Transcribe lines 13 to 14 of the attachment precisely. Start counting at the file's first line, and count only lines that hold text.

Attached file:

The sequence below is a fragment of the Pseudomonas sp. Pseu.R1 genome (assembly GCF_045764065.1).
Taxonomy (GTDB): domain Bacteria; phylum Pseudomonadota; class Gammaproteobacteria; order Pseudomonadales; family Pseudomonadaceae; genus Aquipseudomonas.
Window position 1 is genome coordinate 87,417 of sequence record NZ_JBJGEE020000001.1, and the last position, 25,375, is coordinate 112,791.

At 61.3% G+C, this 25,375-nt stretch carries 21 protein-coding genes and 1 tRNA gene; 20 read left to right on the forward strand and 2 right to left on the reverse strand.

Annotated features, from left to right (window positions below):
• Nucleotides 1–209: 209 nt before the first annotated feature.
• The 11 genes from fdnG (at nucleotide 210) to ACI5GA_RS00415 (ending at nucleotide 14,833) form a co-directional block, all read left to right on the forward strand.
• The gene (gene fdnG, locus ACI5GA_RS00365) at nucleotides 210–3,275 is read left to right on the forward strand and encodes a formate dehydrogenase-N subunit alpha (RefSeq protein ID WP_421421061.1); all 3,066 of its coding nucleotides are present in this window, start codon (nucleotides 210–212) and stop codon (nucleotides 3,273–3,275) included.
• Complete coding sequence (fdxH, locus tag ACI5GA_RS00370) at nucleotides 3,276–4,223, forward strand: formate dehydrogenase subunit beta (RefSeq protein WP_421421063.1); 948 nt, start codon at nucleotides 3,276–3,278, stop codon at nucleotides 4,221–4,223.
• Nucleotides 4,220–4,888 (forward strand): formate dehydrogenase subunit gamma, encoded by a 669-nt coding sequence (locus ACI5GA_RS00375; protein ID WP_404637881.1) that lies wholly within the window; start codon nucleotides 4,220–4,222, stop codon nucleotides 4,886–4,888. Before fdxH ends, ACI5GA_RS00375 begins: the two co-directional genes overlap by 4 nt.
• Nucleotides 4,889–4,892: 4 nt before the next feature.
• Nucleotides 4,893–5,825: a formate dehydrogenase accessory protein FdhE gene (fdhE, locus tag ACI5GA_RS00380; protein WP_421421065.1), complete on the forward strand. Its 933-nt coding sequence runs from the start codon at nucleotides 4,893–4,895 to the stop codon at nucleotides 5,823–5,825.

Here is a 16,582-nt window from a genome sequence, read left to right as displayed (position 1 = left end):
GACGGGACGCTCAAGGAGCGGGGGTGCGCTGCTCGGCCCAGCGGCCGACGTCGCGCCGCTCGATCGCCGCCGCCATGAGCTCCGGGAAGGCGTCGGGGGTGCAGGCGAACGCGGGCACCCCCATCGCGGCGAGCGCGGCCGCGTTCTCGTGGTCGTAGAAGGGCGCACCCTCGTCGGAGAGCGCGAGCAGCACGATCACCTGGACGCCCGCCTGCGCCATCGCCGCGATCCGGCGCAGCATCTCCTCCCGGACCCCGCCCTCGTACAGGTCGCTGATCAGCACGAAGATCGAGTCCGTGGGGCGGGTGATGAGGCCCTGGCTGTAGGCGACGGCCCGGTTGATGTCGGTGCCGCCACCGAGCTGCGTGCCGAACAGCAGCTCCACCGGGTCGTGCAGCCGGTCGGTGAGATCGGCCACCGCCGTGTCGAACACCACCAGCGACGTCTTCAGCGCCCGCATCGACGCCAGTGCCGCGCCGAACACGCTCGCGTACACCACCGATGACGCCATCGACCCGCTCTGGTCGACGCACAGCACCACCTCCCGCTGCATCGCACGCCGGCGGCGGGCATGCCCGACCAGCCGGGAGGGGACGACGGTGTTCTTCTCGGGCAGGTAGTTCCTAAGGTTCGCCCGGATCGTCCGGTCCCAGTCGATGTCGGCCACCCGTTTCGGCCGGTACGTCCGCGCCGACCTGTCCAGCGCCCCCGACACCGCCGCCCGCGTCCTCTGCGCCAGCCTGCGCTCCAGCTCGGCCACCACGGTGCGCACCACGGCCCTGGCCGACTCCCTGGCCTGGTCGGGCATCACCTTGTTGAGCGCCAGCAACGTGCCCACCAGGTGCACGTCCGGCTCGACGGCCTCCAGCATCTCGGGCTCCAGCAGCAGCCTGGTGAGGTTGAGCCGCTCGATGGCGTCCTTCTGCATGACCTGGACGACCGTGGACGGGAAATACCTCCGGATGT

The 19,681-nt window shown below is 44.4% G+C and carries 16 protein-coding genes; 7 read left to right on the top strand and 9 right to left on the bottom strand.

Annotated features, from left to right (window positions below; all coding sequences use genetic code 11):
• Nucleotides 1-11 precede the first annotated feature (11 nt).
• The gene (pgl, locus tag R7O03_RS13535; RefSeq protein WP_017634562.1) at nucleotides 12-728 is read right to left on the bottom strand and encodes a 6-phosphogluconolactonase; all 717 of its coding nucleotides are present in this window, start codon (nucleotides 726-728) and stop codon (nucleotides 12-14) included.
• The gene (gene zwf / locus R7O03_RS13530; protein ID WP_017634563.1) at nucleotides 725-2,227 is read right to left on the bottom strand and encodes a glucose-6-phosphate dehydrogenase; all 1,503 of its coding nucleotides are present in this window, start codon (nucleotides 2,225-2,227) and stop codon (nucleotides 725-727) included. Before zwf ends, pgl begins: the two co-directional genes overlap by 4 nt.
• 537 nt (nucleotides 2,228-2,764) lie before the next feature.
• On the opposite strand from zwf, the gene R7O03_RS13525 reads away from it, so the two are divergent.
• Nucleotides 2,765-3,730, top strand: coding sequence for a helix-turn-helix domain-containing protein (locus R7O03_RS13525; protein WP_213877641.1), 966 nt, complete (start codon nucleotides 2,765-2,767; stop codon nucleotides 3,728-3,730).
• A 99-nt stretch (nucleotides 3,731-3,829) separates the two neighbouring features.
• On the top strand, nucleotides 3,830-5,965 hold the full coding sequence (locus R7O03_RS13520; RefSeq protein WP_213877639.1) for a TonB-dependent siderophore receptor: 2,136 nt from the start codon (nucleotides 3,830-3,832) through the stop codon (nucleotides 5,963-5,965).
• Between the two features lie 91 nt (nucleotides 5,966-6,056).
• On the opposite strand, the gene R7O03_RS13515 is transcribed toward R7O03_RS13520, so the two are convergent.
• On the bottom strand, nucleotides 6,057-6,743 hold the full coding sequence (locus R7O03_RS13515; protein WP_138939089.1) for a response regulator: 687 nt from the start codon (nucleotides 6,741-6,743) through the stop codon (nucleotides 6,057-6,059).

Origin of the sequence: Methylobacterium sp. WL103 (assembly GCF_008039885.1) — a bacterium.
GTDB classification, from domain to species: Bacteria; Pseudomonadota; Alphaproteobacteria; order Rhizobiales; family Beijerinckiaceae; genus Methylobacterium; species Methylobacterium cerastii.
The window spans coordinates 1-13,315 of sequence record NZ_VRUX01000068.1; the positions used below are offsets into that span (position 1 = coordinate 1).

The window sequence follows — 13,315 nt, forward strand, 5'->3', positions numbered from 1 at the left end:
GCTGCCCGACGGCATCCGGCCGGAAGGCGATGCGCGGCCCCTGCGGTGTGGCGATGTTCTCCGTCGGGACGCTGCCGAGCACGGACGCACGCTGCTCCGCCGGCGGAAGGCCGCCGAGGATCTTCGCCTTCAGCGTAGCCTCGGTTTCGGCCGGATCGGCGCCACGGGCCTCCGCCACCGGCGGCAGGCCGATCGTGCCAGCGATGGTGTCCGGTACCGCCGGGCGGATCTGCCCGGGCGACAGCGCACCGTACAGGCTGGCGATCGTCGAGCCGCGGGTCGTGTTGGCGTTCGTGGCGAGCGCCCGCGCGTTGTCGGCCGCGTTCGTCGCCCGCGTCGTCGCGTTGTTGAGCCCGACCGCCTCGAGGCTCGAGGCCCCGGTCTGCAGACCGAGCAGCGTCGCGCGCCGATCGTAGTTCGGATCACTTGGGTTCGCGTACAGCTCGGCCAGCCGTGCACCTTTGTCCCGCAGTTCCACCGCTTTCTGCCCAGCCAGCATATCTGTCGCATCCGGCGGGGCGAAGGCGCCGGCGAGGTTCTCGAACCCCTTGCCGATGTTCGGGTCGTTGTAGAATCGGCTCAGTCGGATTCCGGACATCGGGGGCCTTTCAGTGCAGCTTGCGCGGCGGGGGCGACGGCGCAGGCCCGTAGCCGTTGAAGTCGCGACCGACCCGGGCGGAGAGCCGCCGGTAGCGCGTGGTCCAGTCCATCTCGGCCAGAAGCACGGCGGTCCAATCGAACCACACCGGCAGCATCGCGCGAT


Here is a 16,582-nt window from a genome sequence, read left to right as displayed (position 1 = left end):
GACGGGACGCTCAAGGAGCGGGGGTGCGCTGCTCGGCCCAGCGGCCGACGTCGCGCCGCTCGATCGCCGCCGCCATGAGCTCCGGGAAGGCGTCGGGGGTGCAGGCGAACGCGGGCACCCCCATCGCGGCGAGCGCGGCCGCGTTCTCGTGGTCGTAGAAGGGCGCACCCTCGTCGGAGAGCGCGAGCAGCACGATCACCTGGACGCCCGCCTGCGCCATCGCCGCGATCCGGCGCAGCATCTCCTCCCGGACCCCGCCCTCGTACAGGTCGCTGATCAGCACGAAGATCGAGTCCGTGGGGCGGGTGATGAGGCCCTGGCTGTAGGCGACGGCCCGGTTGATGTCGGTGCCGCCACCGAGCTGCGTGCCGAACAGCAGCTCCACCGGGTCGTGCAGCCGGTCGGTGAGATCGGCCACCGCCGTGTCGAACACCACCAGCGACGTCTTCAGCGCCCGCATCGACGCCAGTGCCGCGCCGAACACGCTCGCGTACACCACCGATGACGCCATCGACCCGCTCTGGTCGACGCACAGCACCACCTCCCGCTGCATCGCACGCCGGCGGCGGGCATGCCCGACCAGCCGGGAGGGGACGACGGTGTTCTTCTCGGGCAGGTAGTTCCTAAGGTTCGCCCGGATCGTCCGGTCCCAGTCGATGTCGGCCACCCGTTTCGGCCGGTACGTCCGCGCCGACCTGTCCAGCGCCCCCGACACCGCCGCCCGCGTCCTCTGCGCCAGCCTGCGCTCCAGCTCGGCCACCACGGTGCGCACCACGGCCCTGGCCGACTCCCTGGCCTGGTCGGGCATCACCTTGTTGAGCGCCAGCAACGTGCCCACCAGGTGCACGTCCGGCTCGACGGCCTCCAGCATCTCGGGCTCCAGCAGCAGCCTGGTGAGGTTGAGCCGCTCGATGGCGTCCTTCTGCATGACCTGGACGACCGTGGACGGGAAATACCTCCGGATGT